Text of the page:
nissannx
nissannxlink
Thursday, May 31, 2018 6:56 AM
Matt, I'm not sure I understand. The bung that should be attached to the overflow tank? Does he not have it connected?

Solovee2, good points and I missed out on the black paint. My measurements were taken from approximately the same distance so that should not be a major distortion. But very valid points that I cannot replicate now.

My readers have heard me say before that I'm one of the least technical writers at MotoIQ. I'm neither an engineer nor a mechanic - just a guy who really enjoys cars! Especially my own. And then hopes my readers will appreciate that as I write about my experiences.
MattAtPlaton
MattAtPlatonlink
Thursday, May 31, 2018 12:46 PM
nissannx, it's the little one to the left (pic 4) that has a plug inside it, might be for installing a sensor to read coolant temps.
nissannx
nissannxlink
Thursday, May 31, 2018 7:09 PM
Matt, the one on your friend's S2K must be different than mine. The only openings are the rad inlet/outlet, the rad filler tube/cap, the overflow tube, and the drain plug. Everything else is a threaded bung for fans or something similar. I'm afraid I cannot answer your question.
nissannx
nissannxlink
Thursday, May 31, 2018 7:09 PM
That is, his S2K rad must be different than my SR20DET rad.
spdracerut
spdracerutlink
Friday, June 01, 2018 1:16 PM
@Matt, I haven't had any issues at all with the Koyo on Project S2000. Seems like maybe the bung just needs to be removed and new sealant applied?
Bradl3y76
Bradl3y76link
Friday, June 01, 2018 6:53 PM
How does the koyo perform compared to a Ron Davis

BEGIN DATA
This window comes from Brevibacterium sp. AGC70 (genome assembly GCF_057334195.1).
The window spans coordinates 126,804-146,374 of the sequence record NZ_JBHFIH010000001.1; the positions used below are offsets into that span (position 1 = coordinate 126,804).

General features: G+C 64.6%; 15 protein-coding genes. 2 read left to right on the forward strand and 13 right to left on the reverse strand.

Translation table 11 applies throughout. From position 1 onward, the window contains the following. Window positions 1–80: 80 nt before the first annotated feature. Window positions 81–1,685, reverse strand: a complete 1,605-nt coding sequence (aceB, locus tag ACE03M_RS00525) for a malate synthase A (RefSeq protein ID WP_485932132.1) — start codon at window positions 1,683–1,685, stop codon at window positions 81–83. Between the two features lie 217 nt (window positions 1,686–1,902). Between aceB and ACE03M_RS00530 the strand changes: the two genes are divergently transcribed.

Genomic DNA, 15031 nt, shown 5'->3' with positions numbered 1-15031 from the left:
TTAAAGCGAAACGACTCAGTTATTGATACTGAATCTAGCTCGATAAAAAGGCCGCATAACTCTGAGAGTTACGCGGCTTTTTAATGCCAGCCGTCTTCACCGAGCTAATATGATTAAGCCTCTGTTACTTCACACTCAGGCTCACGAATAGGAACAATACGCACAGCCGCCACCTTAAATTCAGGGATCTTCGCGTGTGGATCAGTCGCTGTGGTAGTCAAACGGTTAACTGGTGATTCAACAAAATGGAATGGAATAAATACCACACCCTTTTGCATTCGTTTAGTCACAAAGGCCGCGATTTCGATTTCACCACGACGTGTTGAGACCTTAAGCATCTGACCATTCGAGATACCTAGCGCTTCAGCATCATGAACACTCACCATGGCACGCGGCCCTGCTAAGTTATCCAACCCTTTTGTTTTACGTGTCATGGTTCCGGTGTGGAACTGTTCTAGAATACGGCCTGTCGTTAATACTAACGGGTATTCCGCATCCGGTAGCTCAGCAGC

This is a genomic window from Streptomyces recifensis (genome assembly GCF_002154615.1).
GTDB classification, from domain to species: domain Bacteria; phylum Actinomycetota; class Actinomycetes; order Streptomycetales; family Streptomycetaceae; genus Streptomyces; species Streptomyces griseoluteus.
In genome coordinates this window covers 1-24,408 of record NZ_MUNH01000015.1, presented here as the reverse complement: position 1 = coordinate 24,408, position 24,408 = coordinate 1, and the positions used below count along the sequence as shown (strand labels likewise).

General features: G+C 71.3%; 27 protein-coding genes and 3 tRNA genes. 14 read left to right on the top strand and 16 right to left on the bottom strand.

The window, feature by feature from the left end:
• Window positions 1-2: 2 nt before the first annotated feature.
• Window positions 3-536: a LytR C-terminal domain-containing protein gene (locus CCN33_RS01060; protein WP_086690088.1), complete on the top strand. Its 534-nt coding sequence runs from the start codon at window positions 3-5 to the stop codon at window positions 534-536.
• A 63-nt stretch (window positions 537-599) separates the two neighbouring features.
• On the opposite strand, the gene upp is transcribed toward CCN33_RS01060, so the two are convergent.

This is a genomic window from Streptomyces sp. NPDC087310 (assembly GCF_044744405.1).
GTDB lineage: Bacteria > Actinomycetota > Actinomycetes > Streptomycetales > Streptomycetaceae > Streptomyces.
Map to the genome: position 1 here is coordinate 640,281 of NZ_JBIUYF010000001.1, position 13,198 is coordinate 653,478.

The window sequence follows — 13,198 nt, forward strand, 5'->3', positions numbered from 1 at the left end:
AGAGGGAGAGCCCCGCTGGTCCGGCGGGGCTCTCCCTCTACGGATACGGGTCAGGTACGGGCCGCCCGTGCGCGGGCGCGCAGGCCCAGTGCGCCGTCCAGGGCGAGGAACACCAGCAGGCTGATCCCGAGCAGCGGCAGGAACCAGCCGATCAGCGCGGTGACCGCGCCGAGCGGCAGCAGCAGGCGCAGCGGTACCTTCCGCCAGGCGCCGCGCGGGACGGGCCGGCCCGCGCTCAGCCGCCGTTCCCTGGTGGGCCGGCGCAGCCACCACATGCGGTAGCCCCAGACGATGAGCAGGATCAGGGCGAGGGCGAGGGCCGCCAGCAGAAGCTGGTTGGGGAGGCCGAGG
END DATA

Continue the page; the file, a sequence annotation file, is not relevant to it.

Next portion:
nissannx
nissannxlink
Saturday, June 02, 2018 9:12 PM
Brad, I'm afraid that is outside my knowledge base. Maybe someone else will be able to share a comparison.
Nitroracer
Nitroracerlink
Sunday, June 03, 2018 5:48 PM
I have been very satisfied with the Koyo in my Integra. I can run track days without ever having the needle go past the middle of the range. Its darn near twice the size of my OEM radiator.
warmmilk
warmmilklink
Monday, June 04, 2018 11:16 AM
@Nitroracer
not that I'm saying the Koyo isn't doing its job, but the "without ever having the needle go past the middle of the range" doesn't mean anything. the stock gauge is a 3 position gauge; cold, operating temp (usually a really wide range), and overheated. by the time you see the needle go past the middle, its too late, your engine is too hot. I mean you engine isn't gonna blow up if you go over it once, but doing it constantly or being in the upper range of what the oem gauge considers to be ok can substantially shorten your engine life.
Mike Kojima
Mike Kojimalink
Tuesday, June 05, 2018 12:19 AM
From racing an NX2K in IMSA many years ago, I can tell you that they are very hard to keep cool compared to a B13 or B14 Sentra, probably due to the aerodynamics and limited grill opening. It is interesting that Frank has been able to keep temperatures reasonable with a turbo engine under racing conditions.
MattAtPlaton
MattAtPlatonlink
Tuesday, June 05, 2018 10:16 AM
@nissannx, @spdracerut - thanks for your input! Unless it starts spraying coolant on the engine I don't think it's an issue.